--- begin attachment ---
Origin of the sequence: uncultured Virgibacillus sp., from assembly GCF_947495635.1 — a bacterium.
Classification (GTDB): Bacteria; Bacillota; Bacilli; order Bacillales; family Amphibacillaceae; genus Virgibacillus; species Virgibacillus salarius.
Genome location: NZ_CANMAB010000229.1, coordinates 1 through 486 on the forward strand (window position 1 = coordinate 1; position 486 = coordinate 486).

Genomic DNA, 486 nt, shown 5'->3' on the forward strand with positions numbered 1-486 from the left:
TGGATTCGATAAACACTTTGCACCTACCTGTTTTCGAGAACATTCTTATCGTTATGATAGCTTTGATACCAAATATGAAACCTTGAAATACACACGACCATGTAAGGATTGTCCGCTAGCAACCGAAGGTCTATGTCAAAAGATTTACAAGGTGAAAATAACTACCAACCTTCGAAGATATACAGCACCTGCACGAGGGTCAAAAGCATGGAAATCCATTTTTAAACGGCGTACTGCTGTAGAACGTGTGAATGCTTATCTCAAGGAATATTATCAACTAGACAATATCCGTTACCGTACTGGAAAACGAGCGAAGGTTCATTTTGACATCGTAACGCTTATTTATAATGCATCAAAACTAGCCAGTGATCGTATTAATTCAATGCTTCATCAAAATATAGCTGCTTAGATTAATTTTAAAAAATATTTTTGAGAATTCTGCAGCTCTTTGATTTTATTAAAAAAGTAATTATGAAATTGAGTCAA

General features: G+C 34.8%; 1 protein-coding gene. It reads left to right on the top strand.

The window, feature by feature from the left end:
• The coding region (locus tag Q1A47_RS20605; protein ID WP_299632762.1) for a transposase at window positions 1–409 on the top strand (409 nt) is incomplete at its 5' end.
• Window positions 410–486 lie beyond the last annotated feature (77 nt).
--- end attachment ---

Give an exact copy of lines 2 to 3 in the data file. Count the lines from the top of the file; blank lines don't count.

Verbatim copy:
Classification (GTDB): Bacteria; Bacillota; Bacilli; order Bacillales; family Amphibacillaceae; genus Virgibacillus; species Virgibacillus salarius.
Genome location: NZ_CANMAB010000229.1, coordinates 1 through 486 on the forward strand (window position 1 = coordinate 1; position 486 = coordinate 486).